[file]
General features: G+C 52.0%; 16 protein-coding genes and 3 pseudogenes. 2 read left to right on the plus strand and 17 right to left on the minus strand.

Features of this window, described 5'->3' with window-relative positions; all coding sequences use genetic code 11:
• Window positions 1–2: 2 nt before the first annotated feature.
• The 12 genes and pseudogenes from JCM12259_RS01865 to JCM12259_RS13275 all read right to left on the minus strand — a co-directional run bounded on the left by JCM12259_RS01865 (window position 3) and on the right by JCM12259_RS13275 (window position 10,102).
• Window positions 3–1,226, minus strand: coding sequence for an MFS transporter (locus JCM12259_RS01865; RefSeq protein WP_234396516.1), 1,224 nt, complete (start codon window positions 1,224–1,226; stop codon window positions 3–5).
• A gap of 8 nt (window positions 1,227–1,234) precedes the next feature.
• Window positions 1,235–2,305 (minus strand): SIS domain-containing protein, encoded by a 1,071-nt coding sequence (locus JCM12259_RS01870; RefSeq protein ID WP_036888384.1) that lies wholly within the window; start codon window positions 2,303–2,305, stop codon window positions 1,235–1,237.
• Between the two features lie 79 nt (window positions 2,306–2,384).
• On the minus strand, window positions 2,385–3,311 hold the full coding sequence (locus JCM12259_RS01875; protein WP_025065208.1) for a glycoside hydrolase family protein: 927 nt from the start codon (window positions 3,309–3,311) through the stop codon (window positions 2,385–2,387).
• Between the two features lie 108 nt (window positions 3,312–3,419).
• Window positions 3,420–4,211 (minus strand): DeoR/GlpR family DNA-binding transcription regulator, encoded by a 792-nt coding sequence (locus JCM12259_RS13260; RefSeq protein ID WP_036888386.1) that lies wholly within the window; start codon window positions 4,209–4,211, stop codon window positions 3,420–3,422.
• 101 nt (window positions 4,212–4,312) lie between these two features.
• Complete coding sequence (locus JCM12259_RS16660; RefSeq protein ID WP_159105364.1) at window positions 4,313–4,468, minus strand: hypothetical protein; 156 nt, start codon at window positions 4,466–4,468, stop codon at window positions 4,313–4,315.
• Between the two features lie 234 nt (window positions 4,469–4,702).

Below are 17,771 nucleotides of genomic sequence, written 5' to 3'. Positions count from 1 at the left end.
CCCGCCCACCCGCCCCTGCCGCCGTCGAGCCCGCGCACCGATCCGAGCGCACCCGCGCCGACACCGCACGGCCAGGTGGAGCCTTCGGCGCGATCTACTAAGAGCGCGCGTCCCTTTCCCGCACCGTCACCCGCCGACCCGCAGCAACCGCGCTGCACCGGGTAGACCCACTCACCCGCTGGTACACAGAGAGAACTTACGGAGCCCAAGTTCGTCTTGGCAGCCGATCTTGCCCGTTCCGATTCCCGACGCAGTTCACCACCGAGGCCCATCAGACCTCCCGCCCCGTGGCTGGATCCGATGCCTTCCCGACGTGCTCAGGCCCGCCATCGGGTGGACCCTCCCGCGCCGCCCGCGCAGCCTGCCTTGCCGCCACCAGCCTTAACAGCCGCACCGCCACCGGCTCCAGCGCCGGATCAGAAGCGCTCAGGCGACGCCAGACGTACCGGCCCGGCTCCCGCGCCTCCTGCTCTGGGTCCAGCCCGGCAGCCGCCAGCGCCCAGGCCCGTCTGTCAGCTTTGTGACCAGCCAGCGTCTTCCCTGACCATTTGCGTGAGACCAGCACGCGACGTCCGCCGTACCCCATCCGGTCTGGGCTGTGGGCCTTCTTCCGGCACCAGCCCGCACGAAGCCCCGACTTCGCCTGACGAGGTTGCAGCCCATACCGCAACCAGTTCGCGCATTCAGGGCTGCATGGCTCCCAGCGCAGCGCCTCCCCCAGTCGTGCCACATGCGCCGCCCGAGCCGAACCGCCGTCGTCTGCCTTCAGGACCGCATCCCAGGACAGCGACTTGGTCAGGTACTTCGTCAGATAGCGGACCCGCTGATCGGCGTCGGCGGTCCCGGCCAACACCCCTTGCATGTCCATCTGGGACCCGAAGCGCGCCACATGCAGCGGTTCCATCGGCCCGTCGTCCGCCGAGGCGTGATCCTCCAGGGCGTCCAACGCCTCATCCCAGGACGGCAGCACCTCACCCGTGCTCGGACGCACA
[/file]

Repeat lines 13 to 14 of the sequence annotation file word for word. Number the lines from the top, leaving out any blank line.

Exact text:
• Complete coding sequence (locus JCM12259_RS16660; RefSeq protein ID WP_159105364.1) at window positions 4,313–4,468, minus strand: hypothetical protein; 156 nt, start codon at window positions 4,466–4,468, stop codon at window positions 4,313–4,315.
• Between the two features lie 234 nt (window positions 4,469–4,702).